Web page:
Leianne Neff Heppner, President and CEO or Summit County Historical Society of Akron.
“As is so often the case, momentous moments in American history have significant ties back to the people of the Western Reserve. American women’s pursuit of the right to vote is no exception,” said Chris Bach, President of Hudson Heritage Association. “Leianne Neff Heppner’s passion for history and engaging style are going to bring it all to life.”
Tune in to Hudson Community TV (Channel 1021) tonight at 7:30 or visit HCTV’s online livestream ( For those who miss the broadcast tonight, the program will be rebroadcast on HCTV and then made available on HCTV’s online archives.
Brewster Store Approved for Restoration
and Enhancements
The photo-rendering illustrates the 1839 Brewster Store building and some of the proposed
exterior changes, with the intention to bring the building and its architectural features,
back to the “Ellsworth Renovation” period of 1908.
On November 18, 2020, the City of Hudson’s Architectural & Historic Board of Review (AHBR) reviewed a preliminary/informal submittal for the restoration of the 1839 Brewster Store building, which is prominently located at the northeast corner of Main and Aurora streets, directly across from the Clock Tower. Subsequently, the AHBR had a site visit and building tour on December 9, followed by another submittal and review on December 16, with a final AHBR review and approval for the restoration project on February 10, 2021. Construction is anticipated to start in the spring. 

The restoration scope of work for the property and building includes various site/property improvements – a reconfigured parking lot to the north, low brick and sandstone capped site walls, outdoor sandstone paver walkways and patios, low metal fencing to the east, landscaping, and planting.

The proposed exterior restoration work is intended to bring the building and its architectural features, back to the “Ellsworth Renovation” period of 1908. Exterior restoration work includes – repair and re-pointing of brick and stonework, all new wood windows (to match the existing) with added wood shutters, a new wood balustrade above the south cornice, and a new central entrance/vestibule that will replace the current “ATM machine” enclosure on the north side of the building’s one-story addition (1953).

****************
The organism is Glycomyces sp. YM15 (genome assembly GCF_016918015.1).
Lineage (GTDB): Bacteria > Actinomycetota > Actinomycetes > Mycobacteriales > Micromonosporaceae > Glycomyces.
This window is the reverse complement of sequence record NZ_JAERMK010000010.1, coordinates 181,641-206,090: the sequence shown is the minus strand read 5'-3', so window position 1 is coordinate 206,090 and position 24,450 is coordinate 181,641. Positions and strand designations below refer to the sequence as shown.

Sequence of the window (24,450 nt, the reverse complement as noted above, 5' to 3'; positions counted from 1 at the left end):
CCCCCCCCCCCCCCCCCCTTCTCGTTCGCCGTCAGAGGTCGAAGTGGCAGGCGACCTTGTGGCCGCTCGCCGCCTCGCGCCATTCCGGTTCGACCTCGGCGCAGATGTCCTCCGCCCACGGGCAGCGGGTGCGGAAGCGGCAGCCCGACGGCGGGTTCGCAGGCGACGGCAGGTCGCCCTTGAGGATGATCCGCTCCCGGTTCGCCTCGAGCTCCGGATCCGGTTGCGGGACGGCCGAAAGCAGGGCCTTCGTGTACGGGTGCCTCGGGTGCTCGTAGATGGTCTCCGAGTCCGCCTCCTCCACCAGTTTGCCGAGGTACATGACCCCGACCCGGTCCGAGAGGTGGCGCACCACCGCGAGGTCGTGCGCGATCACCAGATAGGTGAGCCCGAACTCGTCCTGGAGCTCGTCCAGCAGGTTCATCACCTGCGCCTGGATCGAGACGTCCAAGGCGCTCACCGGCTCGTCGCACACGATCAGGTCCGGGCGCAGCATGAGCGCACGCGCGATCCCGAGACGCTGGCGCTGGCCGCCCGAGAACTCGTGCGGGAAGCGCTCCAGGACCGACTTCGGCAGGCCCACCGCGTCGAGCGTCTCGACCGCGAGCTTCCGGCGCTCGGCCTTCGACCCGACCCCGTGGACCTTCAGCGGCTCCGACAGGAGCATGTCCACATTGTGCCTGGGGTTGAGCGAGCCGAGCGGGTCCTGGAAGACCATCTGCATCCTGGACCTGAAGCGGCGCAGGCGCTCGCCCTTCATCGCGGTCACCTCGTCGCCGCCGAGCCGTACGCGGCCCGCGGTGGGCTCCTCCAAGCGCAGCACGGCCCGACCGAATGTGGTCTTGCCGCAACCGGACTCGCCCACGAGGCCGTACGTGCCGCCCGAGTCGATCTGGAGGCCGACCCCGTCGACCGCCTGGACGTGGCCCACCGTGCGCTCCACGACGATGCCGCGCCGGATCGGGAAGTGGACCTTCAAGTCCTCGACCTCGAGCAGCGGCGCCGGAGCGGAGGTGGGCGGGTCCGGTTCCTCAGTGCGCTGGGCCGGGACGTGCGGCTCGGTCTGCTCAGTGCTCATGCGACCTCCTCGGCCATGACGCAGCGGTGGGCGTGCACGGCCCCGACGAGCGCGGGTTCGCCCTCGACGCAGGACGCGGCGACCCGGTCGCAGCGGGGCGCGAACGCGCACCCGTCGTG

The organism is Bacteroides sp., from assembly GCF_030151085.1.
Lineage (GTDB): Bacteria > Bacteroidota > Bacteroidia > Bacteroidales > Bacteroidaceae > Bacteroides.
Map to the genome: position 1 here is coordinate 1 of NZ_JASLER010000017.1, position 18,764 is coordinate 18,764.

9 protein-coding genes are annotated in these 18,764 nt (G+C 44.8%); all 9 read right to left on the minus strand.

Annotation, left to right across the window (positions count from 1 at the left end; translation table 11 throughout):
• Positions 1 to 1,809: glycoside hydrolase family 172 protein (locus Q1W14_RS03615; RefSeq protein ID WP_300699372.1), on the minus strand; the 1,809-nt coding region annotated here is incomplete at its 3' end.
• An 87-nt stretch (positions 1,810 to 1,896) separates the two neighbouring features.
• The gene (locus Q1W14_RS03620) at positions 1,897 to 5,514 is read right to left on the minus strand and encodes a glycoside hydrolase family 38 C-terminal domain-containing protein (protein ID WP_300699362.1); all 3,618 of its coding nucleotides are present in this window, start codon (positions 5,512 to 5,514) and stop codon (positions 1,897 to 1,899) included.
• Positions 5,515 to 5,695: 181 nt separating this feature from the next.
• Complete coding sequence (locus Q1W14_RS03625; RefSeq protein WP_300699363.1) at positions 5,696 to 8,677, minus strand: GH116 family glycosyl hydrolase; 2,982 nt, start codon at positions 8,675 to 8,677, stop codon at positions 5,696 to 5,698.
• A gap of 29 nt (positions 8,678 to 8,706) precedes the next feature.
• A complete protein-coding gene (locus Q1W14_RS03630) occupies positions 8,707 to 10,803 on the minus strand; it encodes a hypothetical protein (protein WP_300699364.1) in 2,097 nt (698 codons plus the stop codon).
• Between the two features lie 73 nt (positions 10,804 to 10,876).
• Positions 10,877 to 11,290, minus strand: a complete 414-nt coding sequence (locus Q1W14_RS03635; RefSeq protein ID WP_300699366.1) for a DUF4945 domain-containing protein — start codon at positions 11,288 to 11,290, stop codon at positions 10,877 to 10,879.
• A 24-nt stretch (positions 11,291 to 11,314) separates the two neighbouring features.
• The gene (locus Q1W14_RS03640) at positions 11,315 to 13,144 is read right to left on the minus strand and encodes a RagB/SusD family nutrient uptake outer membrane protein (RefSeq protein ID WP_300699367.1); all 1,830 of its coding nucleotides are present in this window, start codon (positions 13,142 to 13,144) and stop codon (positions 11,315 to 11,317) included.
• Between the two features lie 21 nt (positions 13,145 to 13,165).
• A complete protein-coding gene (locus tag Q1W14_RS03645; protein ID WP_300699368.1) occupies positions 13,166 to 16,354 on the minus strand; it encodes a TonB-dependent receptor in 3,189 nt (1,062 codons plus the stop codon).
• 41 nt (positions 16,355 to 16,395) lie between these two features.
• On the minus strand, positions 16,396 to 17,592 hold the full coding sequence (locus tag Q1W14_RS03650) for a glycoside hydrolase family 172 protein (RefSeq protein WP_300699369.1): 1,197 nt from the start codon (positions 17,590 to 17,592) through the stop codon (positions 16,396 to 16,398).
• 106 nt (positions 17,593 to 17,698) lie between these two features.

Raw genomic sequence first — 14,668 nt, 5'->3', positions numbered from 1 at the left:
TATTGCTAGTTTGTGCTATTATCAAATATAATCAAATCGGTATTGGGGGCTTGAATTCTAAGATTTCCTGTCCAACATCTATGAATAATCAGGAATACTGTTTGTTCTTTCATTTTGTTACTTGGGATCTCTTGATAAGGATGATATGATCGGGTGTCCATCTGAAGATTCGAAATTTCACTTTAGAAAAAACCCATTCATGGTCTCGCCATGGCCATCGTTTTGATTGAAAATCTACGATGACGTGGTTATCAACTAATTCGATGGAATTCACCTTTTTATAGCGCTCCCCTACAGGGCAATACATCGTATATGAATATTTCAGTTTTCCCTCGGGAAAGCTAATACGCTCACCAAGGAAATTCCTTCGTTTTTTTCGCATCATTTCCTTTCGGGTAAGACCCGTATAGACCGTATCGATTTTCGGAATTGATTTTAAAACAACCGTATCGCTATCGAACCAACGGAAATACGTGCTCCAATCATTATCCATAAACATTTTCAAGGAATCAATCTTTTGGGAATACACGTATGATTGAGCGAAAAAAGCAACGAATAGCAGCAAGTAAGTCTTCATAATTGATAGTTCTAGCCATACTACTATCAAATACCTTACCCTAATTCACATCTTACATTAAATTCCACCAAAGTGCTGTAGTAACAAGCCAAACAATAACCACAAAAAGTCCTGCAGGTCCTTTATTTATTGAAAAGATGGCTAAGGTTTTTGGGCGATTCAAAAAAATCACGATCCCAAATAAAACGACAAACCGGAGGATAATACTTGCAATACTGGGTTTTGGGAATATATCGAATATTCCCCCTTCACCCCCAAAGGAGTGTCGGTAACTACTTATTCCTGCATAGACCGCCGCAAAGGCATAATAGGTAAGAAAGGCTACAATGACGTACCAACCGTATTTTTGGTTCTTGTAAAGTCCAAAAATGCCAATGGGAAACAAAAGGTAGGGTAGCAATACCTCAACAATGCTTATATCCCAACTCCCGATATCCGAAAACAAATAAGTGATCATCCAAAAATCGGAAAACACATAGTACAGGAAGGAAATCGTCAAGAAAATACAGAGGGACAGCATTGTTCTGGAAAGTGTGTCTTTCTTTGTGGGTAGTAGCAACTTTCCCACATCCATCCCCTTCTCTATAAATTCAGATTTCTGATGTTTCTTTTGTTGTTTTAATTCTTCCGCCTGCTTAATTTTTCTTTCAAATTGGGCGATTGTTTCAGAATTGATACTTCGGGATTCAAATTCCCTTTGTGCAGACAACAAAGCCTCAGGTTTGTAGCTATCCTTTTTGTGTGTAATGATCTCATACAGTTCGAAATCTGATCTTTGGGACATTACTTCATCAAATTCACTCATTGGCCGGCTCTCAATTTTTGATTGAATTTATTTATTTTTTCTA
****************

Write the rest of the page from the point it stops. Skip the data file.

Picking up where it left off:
The most noticeable change will be on the one-story north addition’s flat roof, where an outdoor rooftop patio/terrace for employees will be added, which includes a steel tube trellis/pergola structure with retractable fabric canopy/shades, all surrounded by low perimeter railing and boxwood hedge plantings. A proposed solar panel array located on the south sloping roof (behind the wood balustrade) would require approval from the City’s Board of Zoning and Building Appeals.
A photo-rendering illustrates the improved north entrance/vestibule enclosure, as well as the proposed outdoor rooftop patio/terrace with steel tube trellis/pergola and retractable fabric canopy/shades.
The interior will be completely renovated with woodwork upgraded to reflect profiles and materials in use for its era, while creating a modern workspace for offices. The entire building will be rewired, replumbed and a new HVAC system installed. The existing bank vaults will remain. A thorough historic structures report will be completed by the owner to document the existing historic fabric, architectural details, and structure of the building.

In 1962, shortly after a contentious community battle and preservation movement to save the historic 1839 Brewster Store building from demolition, the Hudson Heritage Association (HHA) was formally organized and named that same year. The building received HHA’s first installed historic marker in 1964.
2021 Program Dates

HHA is planning a virtual program year for as long as there are state mandates against in-person gatherings. The safety of our members and friends is our priority! Please plan to join us on our regular program dates/times (second Thursday each month at 7:30) when our programs air on HCTV (channel 1021) and Hudson Community Television's HCTV Channels Online Live Stream or anytime after as the programs are available on HCTV's online archives.

Tune in to HCTV (channel 1021) at 7:30 p.m. as HHA presents the following:

March 11
Women of Summit County with Leianne Neff Hepner
Summit County Historical Society

April 8
Western Reserve Residences of the 1820's and 1830's with
Dr. Elwin Robison, College of Architecture and Environmental Design,
Kent State University

May 13
HHA Annual Meeting - TBD

Hudson Heritage Association | |

PO Box 2218 - Hudson, OH 44236